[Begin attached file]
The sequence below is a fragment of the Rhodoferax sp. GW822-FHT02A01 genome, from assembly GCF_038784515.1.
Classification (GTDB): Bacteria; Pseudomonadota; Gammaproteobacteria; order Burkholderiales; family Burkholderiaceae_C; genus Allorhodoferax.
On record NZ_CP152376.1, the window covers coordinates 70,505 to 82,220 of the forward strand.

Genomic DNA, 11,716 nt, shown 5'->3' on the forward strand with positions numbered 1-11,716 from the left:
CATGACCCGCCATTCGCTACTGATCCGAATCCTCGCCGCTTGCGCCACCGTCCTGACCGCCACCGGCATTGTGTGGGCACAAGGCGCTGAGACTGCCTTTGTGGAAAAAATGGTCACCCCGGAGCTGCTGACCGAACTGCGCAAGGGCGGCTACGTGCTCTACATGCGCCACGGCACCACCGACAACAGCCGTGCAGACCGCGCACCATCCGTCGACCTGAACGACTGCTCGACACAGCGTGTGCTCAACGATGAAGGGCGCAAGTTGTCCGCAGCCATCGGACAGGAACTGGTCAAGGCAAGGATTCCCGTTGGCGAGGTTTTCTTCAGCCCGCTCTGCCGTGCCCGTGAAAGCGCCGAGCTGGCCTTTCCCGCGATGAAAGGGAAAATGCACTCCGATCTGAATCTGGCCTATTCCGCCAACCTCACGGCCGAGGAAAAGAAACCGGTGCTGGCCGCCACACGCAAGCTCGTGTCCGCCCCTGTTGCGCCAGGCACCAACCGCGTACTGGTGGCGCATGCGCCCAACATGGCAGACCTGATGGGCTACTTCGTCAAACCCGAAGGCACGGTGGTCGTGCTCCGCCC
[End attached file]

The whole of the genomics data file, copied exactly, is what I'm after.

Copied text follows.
The sequence below is a fragment of the Rhodoferax sp. GW822-FHT02A01 genome, from assembly GCF_038784515.1.
Classification (GTDB): Bacteria; Pseudomonadota; Gammaproteobacteria; order Burkholderiales; family Burkholderiaceae_C; genus Allorhodoferax.
On record NZ_CP152376.1, the window covers coordinates 70,505 to 82,220 of the forward strand.

Genomic DNA, 11,716 nt, shown 5'->3' on the forward strand with positions numbered 1-11,716 from the left:
CATGACCCGCCATTCGCTACTGATCCGAATCCTCGCCGCTTGCGCCACCGTCCTGACCGCCACCGGCATTGTGTGGGCACAAGGCGCTGAGACTGCCTTTGTGGAAAAAATGGTCACCCCGGAGCTGCTGACCGAACTGCGCAAGGGCGGCTACGTGCTCTACATGCGCCACGGCACCACCGACAACAGCCGTGCAGACCGCGCACCATCCGTCGACCTGAACGACTGCTCGACACAGCGTGTGCTCAACGATGAAGGGCGCAAGTTGTCCGCAGCCATCGGACAGGAACTGGTCAAGGCAAGGATTCCCGTTGGCGAGGTTTTCTTCAGCCCGCTCTGCCGTGCCCGTGAAAGCGCCGAGCTGGCCTTTCCCGCGATGAAAGGGAAAATGCACTCCGATCTGAATCTGGCCTATTCCGCCAACCTCACGGCCGAGGAAAAGAAACCGGTGCTGGCCGCCACACGCAAGCTCGTGTCCGCCCCTGTTGCGCCAGGCACCAACCGCGTACTGGTGGCGCATGCGCCCAACATGGCAGACCTGATGGGCTACTTCGTCAAACCCGAAGGCACGGTGGTCGTGCTCCGCCC